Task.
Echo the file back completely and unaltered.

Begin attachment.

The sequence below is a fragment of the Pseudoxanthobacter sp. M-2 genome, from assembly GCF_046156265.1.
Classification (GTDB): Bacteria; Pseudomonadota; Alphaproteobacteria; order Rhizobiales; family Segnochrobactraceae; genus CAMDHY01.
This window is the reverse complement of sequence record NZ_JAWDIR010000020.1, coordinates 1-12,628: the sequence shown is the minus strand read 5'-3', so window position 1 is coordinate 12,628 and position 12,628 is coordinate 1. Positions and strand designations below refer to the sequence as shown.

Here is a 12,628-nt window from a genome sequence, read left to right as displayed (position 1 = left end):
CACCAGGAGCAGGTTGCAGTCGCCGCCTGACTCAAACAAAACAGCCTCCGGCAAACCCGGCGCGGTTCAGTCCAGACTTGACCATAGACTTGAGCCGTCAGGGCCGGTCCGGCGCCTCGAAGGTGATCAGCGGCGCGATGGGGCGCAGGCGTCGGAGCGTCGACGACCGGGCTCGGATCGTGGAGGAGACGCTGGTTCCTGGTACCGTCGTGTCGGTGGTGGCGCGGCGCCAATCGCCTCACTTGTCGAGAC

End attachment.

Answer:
The sequence below is a fragment of the Pseudoxanthobacter sp. M-2 genome, from assembly GCF_046156265.1.
Classification (GTDB): Bacteria; Pseudomonadota; Alphaproteobacteria; order Rhizobiales; family Segnochrobactraceae; genus CAMDHY01.
This window is the reverse complement of sequence record NZ_JAWDIR010000020.1, coordinates 1-12,628: the sequence shown is the minus strand read 5'-3', so window position 1 is coordinate 12,628 and position 12,628 is coordinate 1. Positions and strand designations below refer to the sequence as shown.

Here is a 12,628-nt window from a genome sequence, read left to right as displayed (position 1 = left end):
CACCAGGAGCAGGTTGCAGTCGCCGCCTGACTCAAACAAAACAGCCTCCGGCAAACCCGGCGCGGTTCAGTCCAGACTTGACCATAGACTTGAGCCGTCAGGGCCGGTCCGGCGCCTCGAAGGTGATCAGCGGCGCGATGGGGCGCAGGCGTCGGAGCGTCGACGACCGGGCTCGGATCGTGGAGGAGACGCTGGTTCCTGGTACCGTCGTGTCGGTGGTGGCGCGGCGCCAATCGCCTCACTTGTCGAGAC